There are certain kinds of concerts I enjoy more than others. It’s great to go see a band that’s headlining do their thing and you leave satisfied with what you’ve seen. It’s quite another when both openers and headliner impress. I knew going into Thursday night’s show that I would be entertained, but I had no idea I would be so happy with the show as a whole. I think a good deal of the credit goes to the fact that all three of these bands have been playing together, with Brendan producing the openers albums for his own record label, Readymade Records. In fact, one of my favorite moments of the whole set was when Brendan came out from backstage and just sat next to a speaker and looked on for the majority of Young Hines’ set. All three bands working toward a common goal, trying to give us the best show possible. And they exceeded the bar that I’m sure they set very high for themselves.
Earlier in the day I had interviewed The Howling Brothers at AudioTree Studios. I’d seen some of their YouTube videos, and was curious to see if they’d give off the same kind of fun energy in person. They didn’t disappoint, whipping through a thirty minute set of honky tonk bluegrass that kept my body moving from the first note. In most of the clips I had seen, Ian did almost all the singing, with Ben and Jared supporting with backup vocals. But here they all sang at least one song, with Ian still taking on the majority. A trio of great instrumentalists who can all also sing? That’s a dangerous mix, and I think Mr. Benson was wise to snatch these guys up. My favorite tune by them remains “Illinois River,” but I think the best performance they played was when Jared got on top of the speakers at Lincoln Hall and did some dancing, even hopping up in the air and clicking his heels together. It was quite the agile feat, and one I’ve never seen before.
After they finished up it wasn’t long before Young Hines came out. The time in between acts was just long enough for a guy to start chatting up Kari and I about looking for apartments in the city. He mentioned that his brother owns The Vinyl Countdownrecord shop in Tulsa, Oklahoma and I think I may have weeped a bit with joy over the name of his store. The lights went down and our conversation ended as Young came out solo for the first two songs.
I’m not really familiar with his work, though a couple of the songs did sound familiar. He apparently has a huge following in Chicago after spending quite a few years here. The crowd went wild for him, but I didn’t start to get into it until the band came out and they started rocking a little harder. They had a great freneticism about them. It seemed like every song got louder and faster, with shredding guitar riffs and pummeling drum lines. The bigger they went, the more I wondered why Young bothered coming out alone. He’s much better with a band. He played a few songs off his new album, Give Me My Change, and my favorite was “Don’t Break My Fall.” It’s a little more singer/songwriter style than the more raucous tunes, but it’s really well written.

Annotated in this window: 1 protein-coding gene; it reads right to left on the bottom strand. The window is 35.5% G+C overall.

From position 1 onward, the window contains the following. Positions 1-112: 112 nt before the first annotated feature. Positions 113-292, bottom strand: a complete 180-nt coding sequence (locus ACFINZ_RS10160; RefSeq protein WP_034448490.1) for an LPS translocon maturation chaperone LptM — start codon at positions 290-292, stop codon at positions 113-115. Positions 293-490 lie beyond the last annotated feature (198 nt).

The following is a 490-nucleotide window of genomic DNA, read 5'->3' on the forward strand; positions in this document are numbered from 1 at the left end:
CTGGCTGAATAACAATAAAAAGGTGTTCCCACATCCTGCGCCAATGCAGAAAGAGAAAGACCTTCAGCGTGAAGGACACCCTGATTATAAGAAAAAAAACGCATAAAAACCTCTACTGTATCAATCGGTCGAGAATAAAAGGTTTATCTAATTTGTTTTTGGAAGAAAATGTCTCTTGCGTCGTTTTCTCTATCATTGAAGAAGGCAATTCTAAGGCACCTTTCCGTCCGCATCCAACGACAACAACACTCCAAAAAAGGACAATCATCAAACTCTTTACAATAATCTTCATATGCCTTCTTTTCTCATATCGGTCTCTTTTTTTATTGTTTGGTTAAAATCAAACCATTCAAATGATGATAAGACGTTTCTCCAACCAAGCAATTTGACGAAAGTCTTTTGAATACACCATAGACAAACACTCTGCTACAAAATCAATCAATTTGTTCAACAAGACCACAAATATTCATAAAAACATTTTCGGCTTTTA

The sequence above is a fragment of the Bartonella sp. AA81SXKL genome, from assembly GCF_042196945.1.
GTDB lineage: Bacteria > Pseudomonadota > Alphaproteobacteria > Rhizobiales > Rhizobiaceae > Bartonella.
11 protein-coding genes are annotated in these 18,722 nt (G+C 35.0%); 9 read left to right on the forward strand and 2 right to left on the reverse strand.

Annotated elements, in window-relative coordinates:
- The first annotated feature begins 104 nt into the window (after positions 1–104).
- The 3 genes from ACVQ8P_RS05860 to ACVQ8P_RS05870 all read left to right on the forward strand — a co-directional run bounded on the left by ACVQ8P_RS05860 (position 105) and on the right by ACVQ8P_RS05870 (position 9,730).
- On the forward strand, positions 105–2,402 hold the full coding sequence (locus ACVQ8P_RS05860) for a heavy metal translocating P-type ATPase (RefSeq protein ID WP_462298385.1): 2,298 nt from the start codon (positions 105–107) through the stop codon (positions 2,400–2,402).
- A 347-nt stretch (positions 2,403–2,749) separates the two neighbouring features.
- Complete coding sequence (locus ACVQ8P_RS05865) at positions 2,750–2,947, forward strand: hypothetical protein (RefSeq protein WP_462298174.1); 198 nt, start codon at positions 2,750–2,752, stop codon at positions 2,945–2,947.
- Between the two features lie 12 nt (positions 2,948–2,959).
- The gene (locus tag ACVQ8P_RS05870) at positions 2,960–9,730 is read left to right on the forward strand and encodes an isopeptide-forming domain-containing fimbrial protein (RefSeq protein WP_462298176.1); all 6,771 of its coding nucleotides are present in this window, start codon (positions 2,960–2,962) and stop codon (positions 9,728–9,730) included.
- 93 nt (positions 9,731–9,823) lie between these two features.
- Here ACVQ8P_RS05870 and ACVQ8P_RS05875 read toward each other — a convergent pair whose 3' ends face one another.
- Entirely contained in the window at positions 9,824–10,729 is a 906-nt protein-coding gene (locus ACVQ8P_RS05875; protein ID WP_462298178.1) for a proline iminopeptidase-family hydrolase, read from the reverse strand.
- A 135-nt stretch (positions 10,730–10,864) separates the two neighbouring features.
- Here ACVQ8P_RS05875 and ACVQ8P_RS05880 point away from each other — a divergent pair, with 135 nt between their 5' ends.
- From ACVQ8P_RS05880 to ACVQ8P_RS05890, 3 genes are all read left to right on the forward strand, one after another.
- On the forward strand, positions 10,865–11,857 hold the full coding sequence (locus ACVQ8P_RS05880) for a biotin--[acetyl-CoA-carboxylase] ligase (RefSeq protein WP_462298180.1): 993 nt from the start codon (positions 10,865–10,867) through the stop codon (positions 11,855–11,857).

After a set that I thought ran just a little long, Young Hines left and not much time passed before Brendan Benson took to the stage, using the same musicians as Hines. Working together as touring artists is such a beautiful thing. If you read my review of Benson’s newest record, What Kind Of World, you’ll know that before a couple months ago I hadn’t really paid much attention to him. Of course I loved his work in The Raconteurs, and there were a few songs I had heard that I thought were pretty solid. The new album caught me by surprise, and it currently sits in my top ten for the year so far.
I assumed that the setlist would lean heavily on the new record, and I was mostly correct. I’d say about half the songs were new ones, with the rest made up of songs covering the last fifteen years of his solo career and one song from Raconteurs (“Hands”). I was surprised that I enjoyed a lot of the quieter, more intimate songs than I did some of the bigger, noisier ones. “Bad For Me” was one of many highlights through the night. Benson’s voice seems to have stopped aging around 2001, so he still sounds great. The band was tight as could be, and they all seemed to be having a blast up on stage.
I was a little disappointed that of all the songs from the new album they chose not to play, two of my favorites “Here In The Deadlights” and “No One Else But You” went unheard. One of those needs a horn section, so I wasn’t too broken up about it. He did play some of his classics that got the crowd going. Songs like “Garbage Day,” “Metarie,” and “Good To Me,” as well as the more mainstream “Cold Hands Warm Heart.”
For the encore Brendan brought out Young Hines as well as Ian and Jared from The Howling Brothers to close the show with “On The Fence.” This was the first time that they had played it with everyone on stage together, and it went off without a hitch (other than Benson forgetting that he starts the song with his guitar intro). I didnt even miss Ashley Monroe’s vocal part. Overall, I thought it was a well-balanced set of old and new, introspective and crowd-pleasing numbers. I can’t believe I waited this long to make his music a part of my life, and I urge you to give him a try if you haven’t.
One final note: The real star of the show, in my mind, was this handsome bastard playing in front of me all night:
Mark Watrous was a touring member of The Raconteurs band, and has continued working with Benson, even releasing a 7″ single together as the duo Well & Goode. Prior to this, Watrous was a member of Gosling (aka Loudermilk) for about ten years. He’s a proficient keyboardist and a great guitar player. I’d never heard of him before Thursday, but I was really impressed with his work. He has some of his own songs posted on Reverb Nation, and I think you should go have a listen.
For more photos from the evening, check out our album on Facebook!